i agree with what you all are saying. its hard to quantify my learning experience in the class, but to get one teacher out of 100 that doesnt follow the same grading system is lame, imo.

i was just annoyed because i am really starting to take my grades and school serious, and this slight lowering of my semester gpa bugs me :)

im anal, what can i say

RoidRage
05-23-2003, 01:40 PM
Thats the way my college is. Final averages are not fractional. But some professors give out B-- and A-- I have no idea what a B minus minus is suppose to be *shrug*

ryan1117
05-23-2003, 05:14 PM
I like not having fractional grades. Many times, I can go into the final knowing my grade will only change with a 20% or 80% on the final. It takes away pressure.

I also wish schools would be required to curve the class to a C. I'm not saying they have to fail a certain percentage, but they should make certain percentages or standard deviations cutoffs for other grades away from a C. (for example, a new grade every x percent above or below the class average) (pretty much all of my classes do that) It is pretty frustrating hearing all these people from cupcake majors (that half the class gets an A and the other half gets a B) bragging about their GPA. But, once I get done with my major, I'm confident employers will realize that grading is not inflated and a student that merely graduates is probably better than many A students in other majors.

Praetorian
05-25-2003, 06:37 AM
Originally posted by Gyno Rhino
We should get rid of the + - crap.

A is excellent
B is above avg
C is avg
D is below avg
F is fail

Seems simple enough and accurate enough to me. Don't need any plus or minus crap.

this is the system adapted by the norwegian unis. it suxs. it doesnt weed out the idiots.

kimpy225
05-25-2003, 12:30 PM
In my school it is the A+,A,A-,B+... etc system
but the range is...
90-100 A
80-89 B
70-79 C
60-69 D
<60 F
the (+) and (-) depend on the teachers and what they want it to be
it could be... 90-92=A-
or it could be 90-94=A-
some dont give A+'s even if you have 100%

in my cousins school, they only use the solid letter grades A,B,C,D,F

in some catholic schools, they just use the number system; they dont even know what equals an A cause they dont get As
under 70 is failing for them

in some private catholic schools they use the strange system of grading
where each number is a letter grade but its off..
its like... 93 is an A and so on
and i think anything below 65 or 70 is failing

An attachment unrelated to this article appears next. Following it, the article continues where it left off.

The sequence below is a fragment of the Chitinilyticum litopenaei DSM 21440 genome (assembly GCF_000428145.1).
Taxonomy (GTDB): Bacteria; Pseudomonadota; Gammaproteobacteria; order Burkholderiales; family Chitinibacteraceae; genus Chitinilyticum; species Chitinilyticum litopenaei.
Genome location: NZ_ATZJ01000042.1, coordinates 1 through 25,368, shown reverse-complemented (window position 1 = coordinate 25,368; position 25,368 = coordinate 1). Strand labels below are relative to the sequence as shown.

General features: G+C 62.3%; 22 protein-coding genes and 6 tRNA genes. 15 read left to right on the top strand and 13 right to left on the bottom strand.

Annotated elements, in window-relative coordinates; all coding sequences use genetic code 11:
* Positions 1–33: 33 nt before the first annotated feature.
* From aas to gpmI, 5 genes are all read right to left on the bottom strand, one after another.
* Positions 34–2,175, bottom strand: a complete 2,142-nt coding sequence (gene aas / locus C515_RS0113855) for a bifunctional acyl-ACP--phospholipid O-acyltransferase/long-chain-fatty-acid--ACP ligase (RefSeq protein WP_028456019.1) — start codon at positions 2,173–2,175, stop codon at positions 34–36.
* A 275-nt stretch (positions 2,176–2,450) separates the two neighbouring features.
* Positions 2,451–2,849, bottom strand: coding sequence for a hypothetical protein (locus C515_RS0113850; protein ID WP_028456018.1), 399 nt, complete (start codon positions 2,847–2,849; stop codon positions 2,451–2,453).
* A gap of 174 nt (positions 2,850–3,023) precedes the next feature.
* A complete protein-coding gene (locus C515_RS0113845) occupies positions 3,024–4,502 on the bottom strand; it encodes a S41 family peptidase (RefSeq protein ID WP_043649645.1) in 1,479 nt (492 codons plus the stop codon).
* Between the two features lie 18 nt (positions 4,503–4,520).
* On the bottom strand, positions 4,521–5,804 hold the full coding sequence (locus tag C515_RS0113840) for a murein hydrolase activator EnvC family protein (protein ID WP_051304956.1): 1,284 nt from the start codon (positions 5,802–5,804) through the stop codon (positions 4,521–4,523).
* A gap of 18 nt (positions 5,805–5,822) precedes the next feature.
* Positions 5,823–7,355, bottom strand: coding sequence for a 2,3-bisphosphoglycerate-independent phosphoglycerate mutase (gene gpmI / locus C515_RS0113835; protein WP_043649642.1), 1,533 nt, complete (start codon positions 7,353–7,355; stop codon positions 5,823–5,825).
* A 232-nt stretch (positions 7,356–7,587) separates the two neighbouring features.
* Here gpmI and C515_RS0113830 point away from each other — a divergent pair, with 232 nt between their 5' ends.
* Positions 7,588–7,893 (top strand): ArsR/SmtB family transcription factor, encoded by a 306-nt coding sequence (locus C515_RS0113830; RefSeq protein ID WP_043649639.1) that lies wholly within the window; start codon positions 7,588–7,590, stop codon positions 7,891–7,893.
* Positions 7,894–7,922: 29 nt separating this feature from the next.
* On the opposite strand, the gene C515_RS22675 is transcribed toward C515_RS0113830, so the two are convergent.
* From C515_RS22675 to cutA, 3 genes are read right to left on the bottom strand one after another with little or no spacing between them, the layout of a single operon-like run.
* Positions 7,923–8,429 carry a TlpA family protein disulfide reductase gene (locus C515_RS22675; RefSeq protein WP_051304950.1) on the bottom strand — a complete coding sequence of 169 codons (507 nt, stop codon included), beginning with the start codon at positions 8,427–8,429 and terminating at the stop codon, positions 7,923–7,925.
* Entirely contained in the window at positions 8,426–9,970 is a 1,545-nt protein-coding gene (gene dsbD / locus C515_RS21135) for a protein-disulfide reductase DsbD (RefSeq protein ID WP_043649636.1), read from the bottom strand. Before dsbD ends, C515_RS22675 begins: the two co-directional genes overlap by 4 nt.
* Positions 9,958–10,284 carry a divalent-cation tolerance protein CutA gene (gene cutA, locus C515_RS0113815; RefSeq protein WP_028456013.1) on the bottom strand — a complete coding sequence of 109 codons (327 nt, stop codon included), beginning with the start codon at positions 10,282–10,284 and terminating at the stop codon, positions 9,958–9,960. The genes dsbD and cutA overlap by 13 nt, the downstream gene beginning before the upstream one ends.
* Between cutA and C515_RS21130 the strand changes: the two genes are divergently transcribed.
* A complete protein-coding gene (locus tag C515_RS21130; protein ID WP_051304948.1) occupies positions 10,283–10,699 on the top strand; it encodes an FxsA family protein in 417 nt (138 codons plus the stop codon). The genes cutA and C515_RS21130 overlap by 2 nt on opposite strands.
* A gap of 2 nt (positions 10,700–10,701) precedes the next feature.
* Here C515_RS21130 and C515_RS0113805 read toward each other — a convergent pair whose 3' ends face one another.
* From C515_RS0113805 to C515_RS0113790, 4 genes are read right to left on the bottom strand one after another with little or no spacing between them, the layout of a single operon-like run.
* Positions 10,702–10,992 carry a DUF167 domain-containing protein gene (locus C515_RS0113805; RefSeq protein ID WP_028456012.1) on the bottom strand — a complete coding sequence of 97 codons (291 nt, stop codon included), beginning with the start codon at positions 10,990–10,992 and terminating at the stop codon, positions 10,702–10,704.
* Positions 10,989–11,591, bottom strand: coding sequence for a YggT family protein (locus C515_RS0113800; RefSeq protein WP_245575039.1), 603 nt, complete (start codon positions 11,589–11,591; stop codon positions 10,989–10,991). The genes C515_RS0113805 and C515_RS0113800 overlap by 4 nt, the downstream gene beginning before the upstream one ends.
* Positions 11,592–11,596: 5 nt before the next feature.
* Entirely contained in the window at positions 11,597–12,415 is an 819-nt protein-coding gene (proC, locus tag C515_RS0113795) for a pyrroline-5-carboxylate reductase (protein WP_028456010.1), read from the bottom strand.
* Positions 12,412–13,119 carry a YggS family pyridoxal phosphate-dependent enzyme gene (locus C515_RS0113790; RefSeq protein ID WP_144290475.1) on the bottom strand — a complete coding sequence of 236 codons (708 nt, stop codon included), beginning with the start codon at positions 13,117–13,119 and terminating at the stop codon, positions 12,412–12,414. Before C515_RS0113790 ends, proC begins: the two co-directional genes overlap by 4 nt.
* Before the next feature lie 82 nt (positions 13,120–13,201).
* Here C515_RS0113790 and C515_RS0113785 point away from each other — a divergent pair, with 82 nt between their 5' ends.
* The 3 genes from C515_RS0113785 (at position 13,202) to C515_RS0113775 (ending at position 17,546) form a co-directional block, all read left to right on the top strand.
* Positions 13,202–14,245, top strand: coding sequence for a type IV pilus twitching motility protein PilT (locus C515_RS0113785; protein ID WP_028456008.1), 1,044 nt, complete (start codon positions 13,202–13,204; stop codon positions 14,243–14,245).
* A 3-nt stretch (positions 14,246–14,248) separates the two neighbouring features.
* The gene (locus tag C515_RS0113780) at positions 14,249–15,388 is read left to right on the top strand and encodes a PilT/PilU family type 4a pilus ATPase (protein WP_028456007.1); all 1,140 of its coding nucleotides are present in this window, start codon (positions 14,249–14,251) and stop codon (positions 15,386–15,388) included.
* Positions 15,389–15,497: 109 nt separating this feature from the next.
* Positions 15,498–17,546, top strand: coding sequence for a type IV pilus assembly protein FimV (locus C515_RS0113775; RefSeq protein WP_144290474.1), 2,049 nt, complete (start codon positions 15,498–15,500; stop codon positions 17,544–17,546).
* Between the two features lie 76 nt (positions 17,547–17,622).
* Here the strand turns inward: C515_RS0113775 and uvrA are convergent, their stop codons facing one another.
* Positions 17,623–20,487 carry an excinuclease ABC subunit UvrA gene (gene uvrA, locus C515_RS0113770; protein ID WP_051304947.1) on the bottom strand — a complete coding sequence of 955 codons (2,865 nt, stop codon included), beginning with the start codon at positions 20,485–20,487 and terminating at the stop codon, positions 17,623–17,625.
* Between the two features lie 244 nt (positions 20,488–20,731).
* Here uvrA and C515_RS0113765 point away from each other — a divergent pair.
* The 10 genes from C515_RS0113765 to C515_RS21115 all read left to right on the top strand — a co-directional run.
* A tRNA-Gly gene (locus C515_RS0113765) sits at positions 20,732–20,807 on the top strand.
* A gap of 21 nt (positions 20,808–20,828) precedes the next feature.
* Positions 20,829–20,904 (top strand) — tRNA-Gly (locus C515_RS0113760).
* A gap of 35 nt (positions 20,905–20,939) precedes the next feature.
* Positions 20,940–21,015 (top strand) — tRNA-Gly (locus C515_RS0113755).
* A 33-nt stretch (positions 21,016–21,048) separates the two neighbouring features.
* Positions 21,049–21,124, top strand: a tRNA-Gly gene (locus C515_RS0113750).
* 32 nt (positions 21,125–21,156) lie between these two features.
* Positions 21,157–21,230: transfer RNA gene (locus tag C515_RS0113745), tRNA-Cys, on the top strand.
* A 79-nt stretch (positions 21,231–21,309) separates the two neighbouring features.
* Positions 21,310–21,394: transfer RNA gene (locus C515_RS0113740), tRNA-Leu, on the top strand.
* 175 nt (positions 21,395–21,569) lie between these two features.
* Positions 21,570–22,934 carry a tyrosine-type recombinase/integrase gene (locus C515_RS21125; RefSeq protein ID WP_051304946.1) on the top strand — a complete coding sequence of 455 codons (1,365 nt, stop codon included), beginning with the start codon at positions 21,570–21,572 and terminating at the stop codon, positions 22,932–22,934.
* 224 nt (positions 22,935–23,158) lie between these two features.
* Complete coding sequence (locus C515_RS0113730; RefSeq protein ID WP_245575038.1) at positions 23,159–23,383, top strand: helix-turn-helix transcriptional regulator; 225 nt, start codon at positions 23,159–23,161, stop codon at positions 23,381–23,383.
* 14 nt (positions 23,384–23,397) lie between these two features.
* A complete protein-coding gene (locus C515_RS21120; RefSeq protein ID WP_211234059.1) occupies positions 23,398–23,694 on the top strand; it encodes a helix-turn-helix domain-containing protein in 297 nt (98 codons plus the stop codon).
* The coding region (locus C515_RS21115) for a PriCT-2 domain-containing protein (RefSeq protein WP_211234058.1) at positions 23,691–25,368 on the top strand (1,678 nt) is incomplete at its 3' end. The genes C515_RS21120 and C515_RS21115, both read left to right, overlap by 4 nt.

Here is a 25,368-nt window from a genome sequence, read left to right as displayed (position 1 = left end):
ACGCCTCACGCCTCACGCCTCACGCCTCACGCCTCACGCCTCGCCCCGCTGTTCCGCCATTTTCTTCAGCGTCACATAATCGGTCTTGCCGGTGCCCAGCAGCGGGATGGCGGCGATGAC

something like that
none of my guy friends are on now or else i would ask what it really is

BTW: these are all HS grading systems

and i think.. maybe they should just use the number system
it would be nationwide.. and it would be easier to judge scores
cause it sucks that some schools have the harder systems and some dont
you could have a 99 or a 89.5 and still have an "A"

Reinier
05-25-2003, 01:52 PM
here we get 100 point max
like a 7.4 is decent, a 9.3 is rather excellent

Praetorian
05-25-2003, 02:05 PM
here it is 1-6, 6 is the top grade.

on test you can get ie 4-,4,4+,4/5 or 5/4 but on the report card, you only got a whole no, like 5.

kimpy225
05-25-2003, 06:36 PM
heres that other schools grading:

94 and up=A, 90-93=B+, 86-89=B, 81-85=C+, 77-80=C, 74-77=D+, 70-73=D

SpeedyD
05-26-2003, 11:29 AM
My son goes to a state university,and overall GPA levels differ from same state schools.His school requires 3.5 or better to qualify for dean's list,while our largest state university requires a 3.0 or better !Never could understand that.It seems to me after reading all these posts,and talking with my son,each teacher/proffesor can pretty much grade their class the way they want. I guess the answer is to be prepared at the beginning of each course,by knowing exactly how the course will be graded,by that particular teacher.

SpeedyD
05-26-2003, 11:36 AM
Lick, the fact that you care that much about your grades,is very cool!!!!! Keep up the good work! From a mom who knows where your coming from! Just don't let your grades rule your whole life!

lick
05-26-2003, 09:46 PM
Originally posted by SpeedyD
Lick, the fact that you care that much about your grades,is very cool!!!!! Keep up the good work! From a mom who knows where your coming from! Just don't let your grades rule your whole life!

thanks. its taken awhile and some time off, but ive finally started to really care about how im doing in school. (paying for it does that to you).

i am really surprised to hear about all these different grading schemes. all of the schools ive gone to have pretty much followed the same scheme. I think this is the first teacher ive ever had that hasnt given fractional grades. Maybe something I will have to get used to when i go to other schools. Thats weak.